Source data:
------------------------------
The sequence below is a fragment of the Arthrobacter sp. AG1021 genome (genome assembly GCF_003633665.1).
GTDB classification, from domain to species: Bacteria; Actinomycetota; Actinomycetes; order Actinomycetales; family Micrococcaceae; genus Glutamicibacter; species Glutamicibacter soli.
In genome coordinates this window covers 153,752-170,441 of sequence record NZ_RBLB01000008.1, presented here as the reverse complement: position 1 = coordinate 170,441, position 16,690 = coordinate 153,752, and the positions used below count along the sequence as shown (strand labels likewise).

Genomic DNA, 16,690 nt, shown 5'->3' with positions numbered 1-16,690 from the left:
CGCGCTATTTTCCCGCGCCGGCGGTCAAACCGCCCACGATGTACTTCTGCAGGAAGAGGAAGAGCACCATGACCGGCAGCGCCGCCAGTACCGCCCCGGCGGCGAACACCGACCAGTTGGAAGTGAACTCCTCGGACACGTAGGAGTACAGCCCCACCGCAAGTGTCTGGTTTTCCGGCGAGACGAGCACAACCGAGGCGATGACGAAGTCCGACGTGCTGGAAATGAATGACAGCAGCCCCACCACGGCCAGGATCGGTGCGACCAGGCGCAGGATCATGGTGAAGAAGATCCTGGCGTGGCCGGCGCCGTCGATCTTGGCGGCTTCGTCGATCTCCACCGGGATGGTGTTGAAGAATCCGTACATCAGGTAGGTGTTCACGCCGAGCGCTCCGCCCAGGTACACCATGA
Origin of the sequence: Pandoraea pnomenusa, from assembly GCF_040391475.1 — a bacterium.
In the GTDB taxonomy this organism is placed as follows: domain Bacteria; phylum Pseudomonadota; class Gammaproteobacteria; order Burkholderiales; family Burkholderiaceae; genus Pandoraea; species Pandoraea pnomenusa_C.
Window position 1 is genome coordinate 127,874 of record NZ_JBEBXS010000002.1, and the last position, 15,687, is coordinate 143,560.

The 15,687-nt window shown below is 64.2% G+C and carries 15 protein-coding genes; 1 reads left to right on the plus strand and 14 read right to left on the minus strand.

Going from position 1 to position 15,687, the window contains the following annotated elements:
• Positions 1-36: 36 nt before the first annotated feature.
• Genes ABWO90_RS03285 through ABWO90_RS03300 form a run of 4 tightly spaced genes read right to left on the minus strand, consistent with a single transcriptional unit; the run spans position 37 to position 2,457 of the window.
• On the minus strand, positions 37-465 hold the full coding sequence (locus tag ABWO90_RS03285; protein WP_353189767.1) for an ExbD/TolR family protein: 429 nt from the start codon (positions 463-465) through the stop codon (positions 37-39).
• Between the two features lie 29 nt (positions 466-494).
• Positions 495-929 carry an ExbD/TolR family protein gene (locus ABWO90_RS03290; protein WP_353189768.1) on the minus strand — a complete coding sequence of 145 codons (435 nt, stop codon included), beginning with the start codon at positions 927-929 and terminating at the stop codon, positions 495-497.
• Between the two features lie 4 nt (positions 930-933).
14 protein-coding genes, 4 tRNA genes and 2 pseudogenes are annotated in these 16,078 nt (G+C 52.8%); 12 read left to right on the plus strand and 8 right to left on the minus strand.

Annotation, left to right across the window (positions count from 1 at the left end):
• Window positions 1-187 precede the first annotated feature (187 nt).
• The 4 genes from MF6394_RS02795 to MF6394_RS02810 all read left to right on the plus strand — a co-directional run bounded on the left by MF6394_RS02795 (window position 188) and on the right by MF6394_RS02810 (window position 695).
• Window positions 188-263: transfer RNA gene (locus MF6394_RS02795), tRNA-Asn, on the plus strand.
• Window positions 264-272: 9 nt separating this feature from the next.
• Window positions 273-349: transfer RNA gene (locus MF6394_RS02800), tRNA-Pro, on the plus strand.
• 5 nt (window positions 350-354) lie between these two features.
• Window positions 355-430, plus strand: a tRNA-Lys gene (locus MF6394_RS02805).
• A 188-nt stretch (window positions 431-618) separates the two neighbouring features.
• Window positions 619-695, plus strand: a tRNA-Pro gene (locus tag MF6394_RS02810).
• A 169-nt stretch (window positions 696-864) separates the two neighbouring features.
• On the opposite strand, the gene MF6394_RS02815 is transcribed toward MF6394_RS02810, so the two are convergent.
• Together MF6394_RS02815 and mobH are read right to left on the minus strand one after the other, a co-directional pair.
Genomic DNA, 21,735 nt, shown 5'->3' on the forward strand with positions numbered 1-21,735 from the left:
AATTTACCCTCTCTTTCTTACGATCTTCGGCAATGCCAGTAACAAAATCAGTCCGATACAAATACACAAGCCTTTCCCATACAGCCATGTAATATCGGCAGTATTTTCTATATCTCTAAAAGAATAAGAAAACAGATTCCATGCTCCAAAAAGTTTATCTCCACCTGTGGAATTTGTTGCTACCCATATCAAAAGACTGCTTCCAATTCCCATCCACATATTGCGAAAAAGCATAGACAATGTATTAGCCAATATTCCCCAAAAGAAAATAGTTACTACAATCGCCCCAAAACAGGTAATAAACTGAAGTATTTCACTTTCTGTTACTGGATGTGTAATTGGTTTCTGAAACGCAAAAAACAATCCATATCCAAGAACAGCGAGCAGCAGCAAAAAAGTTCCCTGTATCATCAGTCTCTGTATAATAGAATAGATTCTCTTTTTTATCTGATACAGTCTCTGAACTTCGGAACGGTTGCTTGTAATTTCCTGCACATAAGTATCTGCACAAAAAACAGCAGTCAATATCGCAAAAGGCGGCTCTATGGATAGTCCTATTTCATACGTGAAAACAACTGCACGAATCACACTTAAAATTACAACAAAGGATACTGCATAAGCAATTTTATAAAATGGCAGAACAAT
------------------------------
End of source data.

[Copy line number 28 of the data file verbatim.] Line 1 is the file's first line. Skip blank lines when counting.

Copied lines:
• A 169-nt stretch (window positions 696-864) separates the two neighbouring features.